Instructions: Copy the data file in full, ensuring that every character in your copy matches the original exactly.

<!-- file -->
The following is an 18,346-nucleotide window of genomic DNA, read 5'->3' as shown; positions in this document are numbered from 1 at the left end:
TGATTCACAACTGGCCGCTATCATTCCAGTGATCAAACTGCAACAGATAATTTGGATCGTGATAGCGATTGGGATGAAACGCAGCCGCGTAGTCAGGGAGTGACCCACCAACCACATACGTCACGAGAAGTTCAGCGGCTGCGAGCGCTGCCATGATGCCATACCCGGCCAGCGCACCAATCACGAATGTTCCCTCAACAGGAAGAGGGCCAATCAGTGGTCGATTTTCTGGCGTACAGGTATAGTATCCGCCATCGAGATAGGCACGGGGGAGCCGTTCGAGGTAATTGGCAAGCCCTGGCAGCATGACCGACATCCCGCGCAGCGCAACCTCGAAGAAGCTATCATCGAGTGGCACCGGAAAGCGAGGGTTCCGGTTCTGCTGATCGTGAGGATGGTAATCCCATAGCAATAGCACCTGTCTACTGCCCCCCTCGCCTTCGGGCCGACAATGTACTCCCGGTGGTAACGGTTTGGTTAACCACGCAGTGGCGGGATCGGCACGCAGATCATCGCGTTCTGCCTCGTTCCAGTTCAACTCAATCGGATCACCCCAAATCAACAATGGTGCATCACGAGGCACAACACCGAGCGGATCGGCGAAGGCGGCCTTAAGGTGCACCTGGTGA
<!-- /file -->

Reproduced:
The following is an 18,346-nucleotide window of genomic DNA, read 5'->3' as shown; positions in this document are numbered from 1 at the left end:
TGATTCACAACTGGCCGCTATCATTCCAGTGATCAAACTGCAACAGATAATTTGGATCGTGATAGCGATTGGGATGAAACGCAGCCGCGTAGTCAGGGAGTGACCCACCAACCACATACGTCACGAGAAGTTCAGCGGCTGCGAGCGCTGCCATGATGCCATACCCGGCCAGCGCACCAATCACGAATGTTCCCTCAACAGGAAGAGGGCCAATCAGTGGTCGATTTTCTGGCGTACAGGTATAGTATCCGCCATCGAGATAGGCACGGGGGAGCCGTTCGAGGTAATTGGCAAGCCCTGGCAGCATGACCGACATCCCGCGCAGCGCAACCTCGAAGAAGCTATCATCGAGTGGCACCGGAAAGCGAGGGTTCCGGTTCTGCTGATCGTGAGGATGGTAATCCCATAGCAATAGCACCTGTCTACTGCCCCCCTCGCCTTCGGGCCGACAATGTACTCCCGGTGGTAACGGTTTGGTTAACCACGCAGTGGCGGGATCGGCACGCAGATCATCGCGTTCTGCCTCGTTCCAGTTCAACTCAATCGGATCACCCCAAATCAACAATGGTGCATCACGAGGCACAACACCGAGCGGATCGGCGAAGGCGGCCTTAAGGTGCACCTGGTGA